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Re: Baby Steps or Backwards Steps?

From: Robert Burns <rob@robburns.com>
Date: Thu, 16 Aug 2007 05:42:15 -0500
Message-Id: <B65FAF8E-F9D0-4D84-98B2-A0E011A061B3@robburns.com>
Cc: "Gregory J. Rosmaita" <oedipus@hicom.net>, Maciej Stachowiak <mjs@apple.com>, Jason White <jason@jasonjgw.net>, public-html@w3.org, wai-xtech@w3.org
To: James Graham <jg307@cam.ac.uk>

Hi James,
On Aug 16, 2007, at 4:04 AM, James Graham wrote:

> Gregory J. Rosmaita wrote:
>> 3. how does leaving alt out entirely when an image is not  
>> "purely    decorative" "better" serve someone merely by indicating  
>> the    presence of an image?
> The question you have to ask is better than what alternative?  
> Obviously a missing alt attribute is not better than the  
> alternative of well written alt text, and nobody has argued it is  
> (as an aside, the draft goes in to a great deal of detail on how to  
> write good alt text, far more detail than HTML 4 and far more than  
> it goes into for any other attribute, presumably reflecting the  
> great importance that the editor places on well written alt text as  
> an accessibility aid). However a casual glance at the web will  
> indicate that many sites do not have well written alt text. Even  
> where the alt text is present it is often unhelpful either  
> duplicating content that is in the main text (e.g. flickr),  
> containing text that is not an alternative to the image (your photo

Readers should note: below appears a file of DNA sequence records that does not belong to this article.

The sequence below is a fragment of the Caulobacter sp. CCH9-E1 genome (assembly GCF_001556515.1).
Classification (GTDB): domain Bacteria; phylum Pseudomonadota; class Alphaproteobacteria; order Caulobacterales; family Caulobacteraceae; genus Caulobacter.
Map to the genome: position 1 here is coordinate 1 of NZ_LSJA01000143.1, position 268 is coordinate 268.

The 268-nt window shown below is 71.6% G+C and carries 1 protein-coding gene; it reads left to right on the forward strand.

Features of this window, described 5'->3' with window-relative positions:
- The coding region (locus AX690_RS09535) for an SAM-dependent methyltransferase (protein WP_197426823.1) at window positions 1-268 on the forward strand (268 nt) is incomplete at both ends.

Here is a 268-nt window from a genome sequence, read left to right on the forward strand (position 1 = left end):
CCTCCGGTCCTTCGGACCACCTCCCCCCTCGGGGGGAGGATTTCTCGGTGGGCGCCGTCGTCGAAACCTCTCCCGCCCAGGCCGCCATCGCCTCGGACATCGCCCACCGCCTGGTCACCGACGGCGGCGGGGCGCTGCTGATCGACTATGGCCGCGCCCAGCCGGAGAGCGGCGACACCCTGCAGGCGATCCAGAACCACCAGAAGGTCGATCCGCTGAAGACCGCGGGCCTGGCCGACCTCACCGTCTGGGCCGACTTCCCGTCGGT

> gallery) or containing blank values for non-decorative images. Is  
> the user really better off with the unhelpful alt text than with  
> the information that an image is missing and whatever attempt the  
> browser can make at extracting metadata from the file itself (e.g.  
> by reading the EXIF headers in a JPEG file)? My feeling is they are  
> not. Also, maintaining the distinction between alt="" meaning "This  
> is a decorative image" and menaing "I wanted to validate but didn't  
> think of alternative text" should prevent non-graphical browsers  
> from having to treat all instances of alt="" as signifying  
> potentially-important-but-inaccessible images.

There's definitely a use-case/problem-statement to discuss here.  
Among those problems are that the requirement of @alt has detrimental  
effect along with benefits No one is disputing that. And you raise  
many good points about it (especially the extraction of file metadata  
that I think should be a part of our UA conformance criteria).   
However, its not just the problem that alt="" can be either  
decorative or I'm just trying to get my document to validate. There's  
a parallel problem in distinguishing the entire omission of alt for,  
I'm omitting this because the HTML5 recommendation told me too and  
I'm omitting this because I'm didn't bother to enter it or validate  
my document.  Providing keywords for @alt or a complimentary  
attribute allows UAs and users to distinguish between the five or six  
various scenarios outlined in the draft.

Take care,
Received on Thursday, 16 August 2007 10:42:35 UTC

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